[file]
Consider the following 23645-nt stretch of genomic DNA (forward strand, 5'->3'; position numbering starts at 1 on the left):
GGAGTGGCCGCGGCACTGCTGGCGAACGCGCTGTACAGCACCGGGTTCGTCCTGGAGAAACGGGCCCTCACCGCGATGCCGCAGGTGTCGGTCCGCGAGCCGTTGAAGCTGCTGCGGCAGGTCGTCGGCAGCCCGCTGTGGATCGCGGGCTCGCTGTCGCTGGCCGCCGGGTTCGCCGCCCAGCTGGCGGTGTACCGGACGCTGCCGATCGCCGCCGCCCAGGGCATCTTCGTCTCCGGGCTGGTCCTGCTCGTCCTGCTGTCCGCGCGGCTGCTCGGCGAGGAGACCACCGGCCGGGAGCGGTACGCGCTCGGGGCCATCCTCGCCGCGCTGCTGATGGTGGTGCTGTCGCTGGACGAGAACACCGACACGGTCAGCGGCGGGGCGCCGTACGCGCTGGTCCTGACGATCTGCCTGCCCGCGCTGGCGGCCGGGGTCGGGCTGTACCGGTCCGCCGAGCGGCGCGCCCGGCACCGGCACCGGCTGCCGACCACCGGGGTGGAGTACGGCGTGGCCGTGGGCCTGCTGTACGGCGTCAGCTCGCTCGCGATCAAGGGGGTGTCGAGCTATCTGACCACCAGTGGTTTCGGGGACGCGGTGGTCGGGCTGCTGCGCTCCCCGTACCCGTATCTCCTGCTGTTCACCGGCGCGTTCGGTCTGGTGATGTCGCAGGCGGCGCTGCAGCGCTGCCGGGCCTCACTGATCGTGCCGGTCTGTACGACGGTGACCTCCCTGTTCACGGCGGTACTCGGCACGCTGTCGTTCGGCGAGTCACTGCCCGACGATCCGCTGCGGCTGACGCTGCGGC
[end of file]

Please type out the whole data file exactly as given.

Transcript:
Consider the following 23645-nt stretch of genomic DNA (forward strand, 5'->3'; position numbering starts at 1 on the left):
GGAGTGGCCGCGGCACTGCTGGCGAACGCGCTGTACAGCACCGGGTTCGTCCTGGAGAAACGGGCCCTCACCGCGATGCCGCAGGTGTCGGTCCGCGAGCCGTTGAAGCTGCTGCGGCAGGTCGTCGGCAGCCCGCTGTGGATCGCGGGCTCGCTGTCGCTGGCCGCCGGGTTCGCCGCCCAGCTGGCGGTGTACCGGACGCTGCCGATCGCCGCCGCCCAGGGCATCTTCGTCTCCGGGCTGGTCCTGCTCGTCCTGCTGTCCGCGCGGCTGCTCGGCGAGGAGACCACCGGCCGGGAGCGGTACGCGCTCGGGGCCATCCTCGCCGCGCTGCTGATGGTGGTGCTGTCGCTGGACGAGAACACCGACACGGTCAGCGGCGGGGCGCCGTACGCGCTGGTCCTGACGATCTGCCTGCCCGCGCTGGCGGCCGGGGTCGGGCTGTACCGGTCCGCCGAGCGGCGCGCCCGGCACCGGCACCGGCTGCCGACCACCGGGGTGGAGTACGGCGTGGCCGTGGGCCTGCTGTACGGCGTCAGCTCGCTCGCGATCAAGGGGGTGTCGAGCTATCTGACCACCAGTGGTTTCGGGGACGCGGTGGTCGGGCTGCTGCGCTCCCCGTACCCGTATCTCCTGCTGTTCACCGGCGCGTTCGGTCTGGTGATGTCGCAGGCGGCGCTGCAGCGCTGCCGGGCCTCACTGATCGTGCCGGTCTGTACGACGGTGACCTCCCTGTTCACGGCGGTACTCGGCACGCTGTCGTTCGGCGAGTCACTGCCCGACGATCCGCTGCGGCTGACGCTGCGGC